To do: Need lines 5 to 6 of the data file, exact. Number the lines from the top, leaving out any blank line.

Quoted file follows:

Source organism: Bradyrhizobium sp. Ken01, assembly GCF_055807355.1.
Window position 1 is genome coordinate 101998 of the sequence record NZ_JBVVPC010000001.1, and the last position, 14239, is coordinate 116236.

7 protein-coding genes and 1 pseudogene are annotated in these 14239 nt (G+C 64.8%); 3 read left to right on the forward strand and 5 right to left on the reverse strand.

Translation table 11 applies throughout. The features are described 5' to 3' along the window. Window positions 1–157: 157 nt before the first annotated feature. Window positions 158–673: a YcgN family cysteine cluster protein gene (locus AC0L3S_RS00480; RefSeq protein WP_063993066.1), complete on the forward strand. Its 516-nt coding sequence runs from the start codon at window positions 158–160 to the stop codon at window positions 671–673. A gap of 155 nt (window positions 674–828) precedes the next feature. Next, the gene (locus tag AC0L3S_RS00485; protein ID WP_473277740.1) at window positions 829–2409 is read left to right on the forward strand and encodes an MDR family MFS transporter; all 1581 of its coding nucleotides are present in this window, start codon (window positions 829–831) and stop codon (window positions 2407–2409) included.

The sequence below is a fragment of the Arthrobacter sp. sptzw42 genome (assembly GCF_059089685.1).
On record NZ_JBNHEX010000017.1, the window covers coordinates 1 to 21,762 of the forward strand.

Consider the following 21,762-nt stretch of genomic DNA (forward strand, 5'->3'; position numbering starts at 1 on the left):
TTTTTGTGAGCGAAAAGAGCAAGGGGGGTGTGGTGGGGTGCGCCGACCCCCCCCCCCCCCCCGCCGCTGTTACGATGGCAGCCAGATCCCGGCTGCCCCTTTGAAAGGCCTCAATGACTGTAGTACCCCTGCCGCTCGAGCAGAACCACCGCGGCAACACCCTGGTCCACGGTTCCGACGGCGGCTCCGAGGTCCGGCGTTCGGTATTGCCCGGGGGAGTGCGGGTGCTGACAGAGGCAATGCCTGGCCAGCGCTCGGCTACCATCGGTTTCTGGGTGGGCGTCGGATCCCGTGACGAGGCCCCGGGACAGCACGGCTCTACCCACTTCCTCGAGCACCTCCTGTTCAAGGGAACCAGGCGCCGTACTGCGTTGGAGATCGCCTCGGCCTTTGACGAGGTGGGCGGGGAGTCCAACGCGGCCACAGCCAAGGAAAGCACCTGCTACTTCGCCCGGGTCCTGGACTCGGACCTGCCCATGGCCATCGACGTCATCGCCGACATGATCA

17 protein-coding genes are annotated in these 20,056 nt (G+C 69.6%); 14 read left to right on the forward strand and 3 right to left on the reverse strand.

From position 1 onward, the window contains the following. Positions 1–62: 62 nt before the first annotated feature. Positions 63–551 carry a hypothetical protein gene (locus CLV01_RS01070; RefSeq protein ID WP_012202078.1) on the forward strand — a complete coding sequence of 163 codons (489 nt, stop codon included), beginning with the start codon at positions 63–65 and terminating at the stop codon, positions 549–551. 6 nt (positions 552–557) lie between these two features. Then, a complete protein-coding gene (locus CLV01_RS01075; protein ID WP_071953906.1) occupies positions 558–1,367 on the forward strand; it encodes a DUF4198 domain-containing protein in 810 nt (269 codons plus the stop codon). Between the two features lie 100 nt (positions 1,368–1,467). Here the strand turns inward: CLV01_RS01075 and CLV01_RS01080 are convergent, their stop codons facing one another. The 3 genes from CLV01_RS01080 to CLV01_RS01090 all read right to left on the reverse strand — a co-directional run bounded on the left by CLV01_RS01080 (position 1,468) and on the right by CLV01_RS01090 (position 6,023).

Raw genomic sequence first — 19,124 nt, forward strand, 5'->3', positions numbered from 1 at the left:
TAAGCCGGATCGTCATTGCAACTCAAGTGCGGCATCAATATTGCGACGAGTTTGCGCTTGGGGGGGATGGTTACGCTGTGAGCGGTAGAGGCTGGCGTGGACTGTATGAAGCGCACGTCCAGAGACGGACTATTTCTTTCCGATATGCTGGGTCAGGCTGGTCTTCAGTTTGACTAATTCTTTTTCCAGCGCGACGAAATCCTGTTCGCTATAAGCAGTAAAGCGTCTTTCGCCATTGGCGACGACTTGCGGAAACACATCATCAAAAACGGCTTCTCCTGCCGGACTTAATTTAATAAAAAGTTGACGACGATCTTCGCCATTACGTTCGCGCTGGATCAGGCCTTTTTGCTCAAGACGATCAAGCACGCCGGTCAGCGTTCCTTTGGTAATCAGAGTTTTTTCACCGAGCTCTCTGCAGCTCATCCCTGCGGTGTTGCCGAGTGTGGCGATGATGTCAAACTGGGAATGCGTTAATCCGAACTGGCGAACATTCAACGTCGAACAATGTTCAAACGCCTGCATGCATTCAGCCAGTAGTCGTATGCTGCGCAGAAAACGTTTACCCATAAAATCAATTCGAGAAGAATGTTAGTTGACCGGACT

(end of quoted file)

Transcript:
The sequence below is a fragment of the Arthrobacter sp. sptzw42 genome (assembly GCF_059089685.1).
On record NZ_JBNHEX010000017.1, the window covers coordinates 1 to 21,762 of the forward strand.